Growing cover crops during the off-season and not leaving the land bare. Cover crops avoid soil erosion, control moisture, lower soil diseases, pests, weed growth, and also attract pollinators. Besides that, they act as mulch and also as a source of organic matter and can be used either for grazing or as animal fodder. Based on the crop type, there are some that are capable of contributing to nitrogen uptake.
Replacing monism with elevated-diversity crop rotations and integrated farming trends.

Taking in those crops into cycles that result in high quantities of residue to the soil adds to the higher soil organic carbon stock. High levels of organic matter ensure a healthy, biologically active soil with zero to few problems such as crop fertility, pests, and even diseases. Crop rotation also provides farmers with extra income.

Replacing intensive application of chemical fertilizers with integrated nutrient management and precision farming. Random use of fertilizers leads to excess nitrogen in the soil that results in soil acidification and salinization, and water pollution because of fertilizer runoffs. As opposed to that, precision farming enables farmers to aim at certain areas and not blanket spraying; carbon farming practices revitalize soil in a natural way thus reducing the need for synthetic products. Choosing compost to restore soil fertility and adjust grassland carbon storage.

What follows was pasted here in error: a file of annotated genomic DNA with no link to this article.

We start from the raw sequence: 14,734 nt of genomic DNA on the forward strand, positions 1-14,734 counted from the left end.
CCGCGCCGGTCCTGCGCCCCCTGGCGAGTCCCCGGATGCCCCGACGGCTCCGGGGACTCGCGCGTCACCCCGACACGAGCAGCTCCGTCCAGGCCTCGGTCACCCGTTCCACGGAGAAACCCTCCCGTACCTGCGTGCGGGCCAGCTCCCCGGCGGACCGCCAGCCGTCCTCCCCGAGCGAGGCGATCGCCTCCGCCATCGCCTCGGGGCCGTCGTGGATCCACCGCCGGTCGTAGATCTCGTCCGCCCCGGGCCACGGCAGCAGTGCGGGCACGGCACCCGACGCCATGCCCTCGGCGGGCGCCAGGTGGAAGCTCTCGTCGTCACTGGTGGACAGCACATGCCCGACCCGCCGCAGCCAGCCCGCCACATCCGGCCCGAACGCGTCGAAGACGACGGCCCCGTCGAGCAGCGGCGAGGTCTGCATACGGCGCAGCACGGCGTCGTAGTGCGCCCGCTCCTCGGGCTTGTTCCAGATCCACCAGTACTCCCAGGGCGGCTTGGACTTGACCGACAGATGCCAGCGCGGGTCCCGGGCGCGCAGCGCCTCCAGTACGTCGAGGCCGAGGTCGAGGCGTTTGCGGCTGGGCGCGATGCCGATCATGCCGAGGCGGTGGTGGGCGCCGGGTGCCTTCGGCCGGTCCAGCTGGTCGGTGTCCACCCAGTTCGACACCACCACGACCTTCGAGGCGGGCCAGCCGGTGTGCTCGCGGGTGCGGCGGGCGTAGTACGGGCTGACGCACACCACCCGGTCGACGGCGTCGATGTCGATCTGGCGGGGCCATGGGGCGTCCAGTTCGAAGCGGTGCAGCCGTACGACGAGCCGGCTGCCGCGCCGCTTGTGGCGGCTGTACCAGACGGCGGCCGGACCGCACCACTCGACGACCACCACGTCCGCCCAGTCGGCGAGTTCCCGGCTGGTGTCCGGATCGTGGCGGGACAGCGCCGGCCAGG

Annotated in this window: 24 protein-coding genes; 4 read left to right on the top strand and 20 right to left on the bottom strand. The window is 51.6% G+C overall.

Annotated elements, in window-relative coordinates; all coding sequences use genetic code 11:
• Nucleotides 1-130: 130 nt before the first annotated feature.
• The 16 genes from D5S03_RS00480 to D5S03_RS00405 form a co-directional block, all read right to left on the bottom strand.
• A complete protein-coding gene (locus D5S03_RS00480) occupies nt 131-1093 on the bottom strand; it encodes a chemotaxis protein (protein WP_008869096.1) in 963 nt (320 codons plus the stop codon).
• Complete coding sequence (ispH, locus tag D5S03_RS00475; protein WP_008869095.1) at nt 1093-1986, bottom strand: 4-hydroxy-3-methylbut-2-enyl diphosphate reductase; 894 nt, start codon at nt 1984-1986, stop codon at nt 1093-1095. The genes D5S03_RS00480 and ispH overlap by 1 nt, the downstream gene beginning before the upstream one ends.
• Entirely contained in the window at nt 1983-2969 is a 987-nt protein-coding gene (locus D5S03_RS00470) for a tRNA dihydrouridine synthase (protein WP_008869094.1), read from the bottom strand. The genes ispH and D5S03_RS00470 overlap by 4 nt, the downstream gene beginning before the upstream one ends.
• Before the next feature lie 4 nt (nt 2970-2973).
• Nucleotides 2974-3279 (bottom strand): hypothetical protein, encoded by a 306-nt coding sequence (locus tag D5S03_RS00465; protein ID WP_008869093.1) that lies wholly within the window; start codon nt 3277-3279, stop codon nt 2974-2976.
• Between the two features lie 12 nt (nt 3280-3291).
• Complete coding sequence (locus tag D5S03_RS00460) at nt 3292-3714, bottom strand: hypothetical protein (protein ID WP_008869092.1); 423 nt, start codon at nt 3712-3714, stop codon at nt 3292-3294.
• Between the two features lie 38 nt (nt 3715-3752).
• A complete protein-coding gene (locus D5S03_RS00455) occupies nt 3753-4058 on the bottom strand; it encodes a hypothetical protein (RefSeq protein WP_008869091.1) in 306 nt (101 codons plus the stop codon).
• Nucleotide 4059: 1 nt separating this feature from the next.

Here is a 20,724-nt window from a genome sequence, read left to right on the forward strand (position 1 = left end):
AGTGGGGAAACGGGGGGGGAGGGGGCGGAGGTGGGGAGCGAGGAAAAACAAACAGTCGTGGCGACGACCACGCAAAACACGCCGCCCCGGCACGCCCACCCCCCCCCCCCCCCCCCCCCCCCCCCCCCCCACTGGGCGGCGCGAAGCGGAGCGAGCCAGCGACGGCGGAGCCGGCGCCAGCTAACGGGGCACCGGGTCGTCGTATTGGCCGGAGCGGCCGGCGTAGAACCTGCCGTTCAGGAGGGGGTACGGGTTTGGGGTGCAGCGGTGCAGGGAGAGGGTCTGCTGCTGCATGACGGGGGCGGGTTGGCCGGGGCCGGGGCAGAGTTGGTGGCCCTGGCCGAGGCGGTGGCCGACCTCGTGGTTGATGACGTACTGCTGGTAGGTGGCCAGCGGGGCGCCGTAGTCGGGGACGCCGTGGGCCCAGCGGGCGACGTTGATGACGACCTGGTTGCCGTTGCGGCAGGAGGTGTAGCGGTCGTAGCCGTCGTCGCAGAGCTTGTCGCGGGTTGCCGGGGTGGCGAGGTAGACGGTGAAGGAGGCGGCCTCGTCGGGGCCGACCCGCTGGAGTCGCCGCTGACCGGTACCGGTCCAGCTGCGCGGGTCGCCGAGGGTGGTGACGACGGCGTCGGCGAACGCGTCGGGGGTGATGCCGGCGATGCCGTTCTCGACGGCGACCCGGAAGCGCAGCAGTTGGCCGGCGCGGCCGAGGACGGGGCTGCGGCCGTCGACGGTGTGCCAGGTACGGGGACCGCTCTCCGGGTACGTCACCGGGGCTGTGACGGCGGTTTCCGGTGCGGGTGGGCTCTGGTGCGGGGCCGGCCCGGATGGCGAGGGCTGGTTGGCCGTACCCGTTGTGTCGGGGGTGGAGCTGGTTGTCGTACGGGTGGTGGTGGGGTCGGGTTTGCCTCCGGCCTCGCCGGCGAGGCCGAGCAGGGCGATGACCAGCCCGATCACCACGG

When spread all over the soil surface, compost sequesters carbon in a stable form that isn’t easily oxidized. It heightens the land’s resilience to extreme weather events such as floods and drought. It lowers other forms of emissions such as releasing methane and nitrous oxide due to the decomposition of organic materials.

Combining trees with agriculture by cropland agroforestry, agroforestry when rightly practiced provides tons of benefits. The sequestration rate is five times more than the per-hectare rates of enhanced yearly cropping practices without trees. It enables farmers to produce more food on the present land and derive extra income. Again, nitrogen-fixing plants increase fertility without synthetic fertilizer.

Soil: A low-cost solution

Adding soil carbon by using methods such as no-till is considered cheap. Studies estimate that carbon farming costs only $10-$100 per ton of the CO2 removed compared to $100-$1,000 per ton for technologies that mechanically pull out carbon from the air.

Carbon Emissions using precision agriculture